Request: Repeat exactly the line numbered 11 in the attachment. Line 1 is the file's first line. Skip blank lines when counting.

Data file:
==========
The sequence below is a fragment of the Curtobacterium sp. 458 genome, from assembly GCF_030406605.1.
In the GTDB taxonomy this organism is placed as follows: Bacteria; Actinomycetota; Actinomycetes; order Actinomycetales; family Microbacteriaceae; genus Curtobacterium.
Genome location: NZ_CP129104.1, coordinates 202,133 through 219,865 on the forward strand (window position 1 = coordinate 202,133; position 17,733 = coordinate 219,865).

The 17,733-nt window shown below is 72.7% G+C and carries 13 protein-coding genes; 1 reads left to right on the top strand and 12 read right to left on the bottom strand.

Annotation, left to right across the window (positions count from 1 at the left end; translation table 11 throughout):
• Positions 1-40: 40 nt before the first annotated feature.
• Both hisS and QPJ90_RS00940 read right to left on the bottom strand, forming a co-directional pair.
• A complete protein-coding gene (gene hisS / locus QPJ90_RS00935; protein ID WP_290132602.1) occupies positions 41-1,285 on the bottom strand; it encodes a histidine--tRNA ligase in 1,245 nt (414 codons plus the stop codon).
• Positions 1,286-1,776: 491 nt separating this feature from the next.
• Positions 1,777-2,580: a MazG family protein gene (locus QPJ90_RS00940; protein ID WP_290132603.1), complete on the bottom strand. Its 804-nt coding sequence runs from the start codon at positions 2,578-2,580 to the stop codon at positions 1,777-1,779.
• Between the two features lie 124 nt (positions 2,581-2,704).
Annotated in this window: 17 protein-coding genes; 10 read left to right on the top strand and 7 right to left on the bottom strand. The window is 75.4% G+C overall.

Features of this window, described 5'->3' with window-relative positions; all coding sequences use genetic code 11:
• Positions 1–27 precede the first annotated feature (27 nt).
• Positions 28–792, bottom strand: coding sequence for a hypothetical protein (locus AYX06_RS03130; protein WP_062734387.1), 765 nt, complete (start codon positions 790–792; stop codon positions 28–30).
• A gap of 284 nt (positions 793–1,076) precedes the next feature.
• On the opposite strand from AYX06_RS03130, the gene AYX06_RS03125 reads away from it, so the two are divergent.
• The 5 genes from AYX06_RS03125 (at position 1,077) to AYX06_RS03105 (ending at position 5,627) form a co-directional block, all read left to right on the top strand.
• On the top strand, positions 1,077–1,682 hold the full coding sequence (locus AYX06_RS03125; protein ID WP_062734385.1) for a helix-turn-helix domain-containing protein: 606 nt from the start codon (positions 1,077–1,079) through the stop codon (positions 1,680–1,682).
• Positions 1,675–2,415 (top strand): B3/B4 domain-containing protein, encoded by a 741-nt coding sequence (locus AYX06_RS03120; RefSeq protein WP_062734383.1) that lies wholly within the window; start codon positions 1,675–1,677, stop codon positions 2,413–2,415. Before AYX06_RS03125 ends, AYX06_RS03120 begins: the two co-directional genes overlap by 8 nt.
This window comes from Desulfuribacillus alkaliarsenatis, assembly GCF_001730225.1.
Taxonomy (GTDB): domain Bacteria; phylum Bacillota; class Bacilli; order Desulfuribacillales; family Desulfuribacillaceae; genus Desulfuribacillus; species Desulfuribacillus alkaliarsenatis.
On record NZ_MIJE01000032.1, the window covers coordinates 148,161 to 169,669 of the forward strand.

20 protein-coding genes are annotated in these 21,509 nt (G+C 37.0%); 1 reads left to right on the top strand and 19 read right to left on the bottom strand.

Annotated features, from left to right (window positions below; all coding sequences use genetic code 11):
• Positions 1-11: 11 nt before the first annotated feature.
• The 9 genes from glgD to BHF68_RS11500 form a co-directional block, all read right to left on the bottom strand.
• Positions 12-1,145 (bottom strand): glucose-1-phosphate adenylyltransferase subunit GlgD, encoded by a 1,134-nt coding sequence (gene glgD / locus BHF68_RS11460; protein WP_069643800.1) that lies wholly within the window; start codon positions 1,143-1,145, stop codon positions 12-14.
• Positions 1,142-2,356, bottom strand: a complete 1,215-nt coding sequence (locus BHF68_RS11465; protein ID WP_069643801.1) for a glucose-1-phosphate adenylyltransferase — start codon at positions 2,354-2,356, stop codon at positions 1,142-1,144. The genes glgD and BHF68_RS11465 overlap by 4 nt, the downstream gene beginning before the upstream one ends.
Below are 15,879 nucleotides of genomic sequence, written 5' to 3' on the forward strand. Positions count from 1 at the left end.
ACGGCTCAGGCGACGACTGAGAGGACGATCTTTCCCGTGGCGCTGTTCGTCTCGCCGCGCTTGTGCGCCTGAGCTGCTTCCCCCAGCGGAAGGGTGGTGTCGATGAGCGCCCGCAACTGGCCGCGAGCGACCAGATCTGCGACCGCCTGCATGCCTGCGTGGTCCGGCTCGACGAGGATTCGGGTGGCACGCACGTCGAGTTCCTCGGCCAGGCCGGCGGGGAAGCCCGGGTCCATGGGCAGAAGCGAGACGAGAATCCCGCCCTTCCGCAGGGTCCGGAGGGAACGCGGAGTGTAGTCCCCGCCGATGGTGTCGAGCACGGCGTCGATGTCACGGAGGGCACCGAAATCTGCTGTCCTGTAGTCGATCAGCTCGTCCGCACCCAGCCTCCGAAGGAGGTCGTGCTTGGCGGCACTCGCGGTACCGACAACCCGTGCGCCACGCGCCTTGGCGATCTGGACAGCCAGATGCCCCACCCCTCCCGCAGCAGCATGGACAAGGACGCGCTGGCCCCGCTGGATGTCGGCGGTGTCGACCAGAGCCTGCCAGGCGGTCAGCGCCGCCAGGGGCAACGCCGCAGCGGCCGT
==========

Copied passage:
• Between the two features lie 124 nt (positions 2,581-2,704).